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Original Investigation |

Endovascular Stroke Treatment Outcomes After Patient Selection Based on Magnetic Resonance Imaging and Clinical Criteria

Thabele M. Leslie-Mazwi, MD1; Joshua A. Hirsch, MD1; Guido J. Falcone, MD, MPH2; Pamela W. Schaefer, MD3; Michael H. Lev, MD3; James D. Rabinov, MD1; Natalia S. Rost, MD, MPH2; Lee Schwamm, MD2; R. Gilberto González, MD3
[+] Author Affiliations
1Neuroendovascular Program, Massachusetts General Hospital, Boston
2Stroke Service, Massachusetts General Hospital, Boston
3Neuroradiology Division, Massachusetts General Hospital, Boston
JAMA Neurol. 2016;73(1):43-49. doi:10.1001/jamaneurol.2015.3000.
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Published online

Importance  Which imaging modality is optimal to select patients for endovascular stroke treatment remains unclear.

Objective  To evaluate the effectiveness of specific magnetic resonance imaging (MRI) and clinical criteria in the selection of patients with acute ischemic stroke for thrombectomy.

Design, Setting, and Participants  In this observational, single-center, prospective cohort study, we studied 72 patients with middle cerebral artery or terminal internal carotid artery occlusion using computed tomographic angiography, followed by core infarct volume determination by diffusion weighted MRI, who underwent thrombectomy after meeting institutional criteria from January 1, 2012, through December 31, 2014. In this period, 31 patients with similar ischemic strokes underwent endovascular treatment without MRI and are categorized as computed tomography only and considered in a secondary analysis.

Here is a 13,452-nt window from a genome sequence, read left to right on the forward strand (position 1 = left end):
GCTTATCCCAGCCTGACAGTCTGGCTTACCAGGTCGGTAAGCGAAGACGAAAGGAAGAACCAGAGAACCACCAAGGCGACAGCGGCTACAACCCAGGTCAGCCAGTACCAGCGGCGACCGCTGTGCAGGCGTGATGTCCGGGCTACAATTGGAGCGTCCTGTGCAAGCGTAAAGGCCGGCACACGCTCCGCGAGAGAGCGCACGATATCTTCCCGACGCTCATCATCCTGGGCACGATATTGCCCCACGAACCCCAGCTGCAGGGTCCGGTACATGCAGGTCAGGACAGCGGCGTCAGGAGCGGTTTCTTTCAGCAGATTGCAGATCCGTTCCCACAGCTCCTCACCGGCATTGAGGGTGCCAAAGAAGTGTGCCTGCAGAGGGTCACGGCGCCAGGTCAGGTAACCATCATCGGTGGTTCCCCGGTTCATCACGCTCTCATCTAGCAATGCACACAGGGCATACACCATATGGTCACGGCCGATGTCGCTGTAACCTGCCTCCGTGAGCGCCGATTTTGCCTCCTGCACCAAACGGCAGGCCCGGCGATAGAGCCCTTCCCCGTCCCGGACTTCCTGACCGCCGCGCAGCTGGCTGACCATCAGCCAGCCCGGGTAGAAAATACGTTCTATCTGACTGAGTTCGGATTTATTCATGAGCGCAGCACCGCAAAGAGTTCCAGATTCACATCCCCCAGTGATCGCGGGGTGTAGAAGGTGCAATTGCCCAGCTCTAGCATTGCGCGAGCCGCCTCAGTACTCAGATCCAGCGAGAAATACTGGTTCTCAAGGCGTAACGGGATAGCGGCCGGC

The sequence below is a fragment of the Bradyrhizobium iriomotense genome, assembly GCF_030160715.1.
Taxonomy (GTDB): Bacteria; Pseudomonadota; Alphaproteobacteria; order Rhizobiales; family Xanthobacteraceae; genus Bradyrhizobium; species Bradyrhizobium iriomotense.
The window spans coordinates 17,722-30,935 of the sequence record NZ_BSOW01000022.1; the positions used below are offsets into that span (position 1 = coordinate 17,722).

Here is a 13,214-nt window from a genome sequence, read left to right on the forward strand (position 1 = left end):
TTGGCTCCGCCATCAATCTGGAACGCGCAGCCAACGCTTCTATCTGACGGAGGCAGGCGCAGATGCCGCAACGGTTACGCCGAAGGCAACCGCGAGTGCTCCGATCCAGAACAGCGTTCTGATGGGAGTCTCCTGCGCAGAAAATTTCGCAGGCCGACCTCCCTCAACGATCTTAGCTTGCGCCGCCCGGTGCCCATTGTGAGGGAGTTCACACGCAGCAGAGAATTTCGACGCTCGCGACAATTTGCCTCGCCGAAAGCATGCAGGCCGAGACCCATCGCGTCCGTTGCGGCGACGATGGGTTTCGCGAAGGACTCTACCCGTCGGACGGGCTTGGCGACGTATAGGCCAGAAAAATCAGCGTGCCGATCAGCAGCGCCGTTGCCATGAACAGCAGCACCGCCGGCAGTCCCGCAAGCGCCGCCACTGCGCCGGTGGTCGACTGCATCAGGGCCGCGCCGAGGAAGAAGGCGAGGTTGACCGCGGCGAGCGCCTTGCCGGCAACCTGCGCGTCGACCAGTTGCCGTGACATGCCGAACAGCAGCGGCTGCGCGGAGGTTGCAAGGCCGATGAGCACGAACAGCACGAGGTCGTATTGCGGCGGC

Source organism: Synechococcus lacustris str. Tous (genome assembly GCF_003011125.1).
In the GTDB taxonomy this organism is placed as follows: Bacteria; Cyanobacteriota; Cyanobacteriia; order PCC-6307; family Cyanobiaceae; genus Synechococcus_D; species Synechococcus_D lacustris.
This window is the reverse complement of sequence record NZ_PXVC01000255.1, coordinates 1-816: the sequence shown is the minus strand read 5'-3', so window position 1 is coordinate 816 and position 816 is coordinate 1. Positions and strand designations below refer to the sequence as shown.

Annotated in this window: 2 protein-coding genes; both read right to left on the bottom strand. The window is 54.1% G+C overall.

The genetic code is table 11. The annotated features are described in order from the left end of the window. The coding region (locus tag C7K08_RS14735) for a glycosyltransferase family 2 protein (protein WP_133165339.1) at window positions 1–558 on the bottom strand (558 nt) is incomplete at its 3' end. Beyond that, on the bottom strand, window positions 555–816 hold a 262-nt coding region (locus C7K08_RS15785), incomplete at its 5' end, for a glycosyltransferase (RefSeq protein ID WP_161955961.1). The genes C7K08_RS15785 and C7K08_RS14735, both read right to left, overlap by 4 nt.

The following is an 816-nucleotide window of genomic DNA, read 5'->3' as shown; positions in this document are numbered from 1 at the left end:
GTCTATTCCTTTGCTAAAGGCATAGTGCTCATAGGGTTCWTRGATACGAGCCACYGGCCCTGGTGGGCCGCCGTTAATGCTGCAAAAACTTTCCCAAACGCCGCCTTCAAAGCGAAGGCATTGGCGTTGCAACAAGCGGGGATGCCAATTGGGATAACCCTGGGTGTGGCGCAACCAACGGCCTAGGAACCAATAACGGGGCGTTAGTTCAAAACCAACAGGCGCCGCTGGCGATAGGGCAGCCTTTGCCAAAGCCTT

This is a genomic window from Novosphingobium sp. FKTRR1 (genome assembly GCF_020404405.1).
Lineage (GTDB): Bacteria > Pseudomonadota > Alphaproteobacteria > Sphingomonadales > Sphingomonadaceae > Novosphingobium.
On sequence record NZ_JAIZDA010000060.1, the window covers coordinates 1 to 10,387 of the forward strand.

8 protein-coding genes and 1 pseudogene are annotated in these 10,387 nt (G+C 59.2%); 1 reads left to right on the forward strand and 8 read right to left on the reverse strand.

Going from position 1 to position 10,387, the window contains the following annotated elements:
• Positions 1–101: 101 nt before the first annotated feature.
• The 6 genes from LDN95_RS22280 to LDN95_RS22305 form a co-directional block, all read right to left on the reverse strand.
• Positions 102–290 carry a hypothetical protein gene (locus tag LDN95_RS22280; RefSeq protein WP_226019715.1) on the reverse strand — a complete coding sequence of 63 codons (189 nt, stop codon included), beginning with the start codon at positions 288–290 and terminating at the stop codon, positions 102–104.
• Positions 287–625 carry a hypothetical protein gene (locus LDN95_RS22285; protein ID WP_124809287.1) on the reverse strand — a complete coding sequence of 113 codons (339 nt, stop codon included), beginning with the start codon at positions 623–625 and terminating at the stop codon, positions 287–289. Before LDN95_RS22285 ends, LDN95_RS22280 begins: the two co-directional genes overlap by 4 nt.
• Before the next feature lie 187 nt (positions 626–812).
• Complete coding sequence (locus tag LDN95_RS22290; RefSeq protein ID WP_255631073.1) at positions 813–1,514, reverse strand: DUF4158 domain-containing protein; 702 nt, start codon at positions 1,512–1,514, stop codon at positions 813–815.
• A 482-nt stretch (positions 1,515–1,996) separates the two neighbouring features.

Interventions  Patients were prospectively classified as likely to benefit (LTB) or uncertain to benefit (UTB) using diffusion-weighted imaging lesion volume and clinical criteria (age, National Institutes of Health Stroke Scale score, time from onset, baseline modified Rankin Scale [mRS] score, life expectancy).

Main Outcomes and Measures  The 90-day mRS score, with favorable defined as a 90-day mRS score of 2 or less.

Results  Forty patients were prospectively classified as LTB and 32 as UTB. Reperfusion (71 of 103 patients) and prospective categorization as LTB (40 of 103 patients) were associated with favorable outcomes (P < .001 and P < .005, respectively). Successful reperfusion positively affected the distribution of mRS scores of the LTB cohort (P < .001). Reperfusion was achieved in 27 LTB patients (67.5%) and 24 UTB patients (75.0%) (P = .86). Favorable outcomes were obtained in 21 (52.5%) and 8 (25.0%) of LTB and UTB patients who were treated, respectively (P = .02). Favorable outcomes were observed in 20 of the 27 LTB patients (74.1%) who had successful reperfusion compared with 8 of the 24 UTB patients (33.3%) who had successful reperfusion (P = .004). The ratio of treated to screened patients was 1:3.

Conclusions and Relevance  Prospective classification as LTB by MRI and clinical criteria is associated with likelihood of favorable outcome after thrombectomy, particularly if reperfusion is successful. Selection of patients using MRI compares favorably with selection using computed tomographic techniques with the distinction that a higher proportion of screened patients were treated.

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Figure.
Modified Rankin Scale (mRS) Scores at 90 Days in the Likely to Benefit (LTB) Cohort

Distribution of scores at 90 days in the LTB cohort comparing those with successful and failed reperfusion. The dashed lines distinguish between favorable and unfavorable outcomes. A significant difference was found between the successful and failed reperfusion groups in the overall distribution of scores (P < .001; Cochran-Mantel-Haenszel test).

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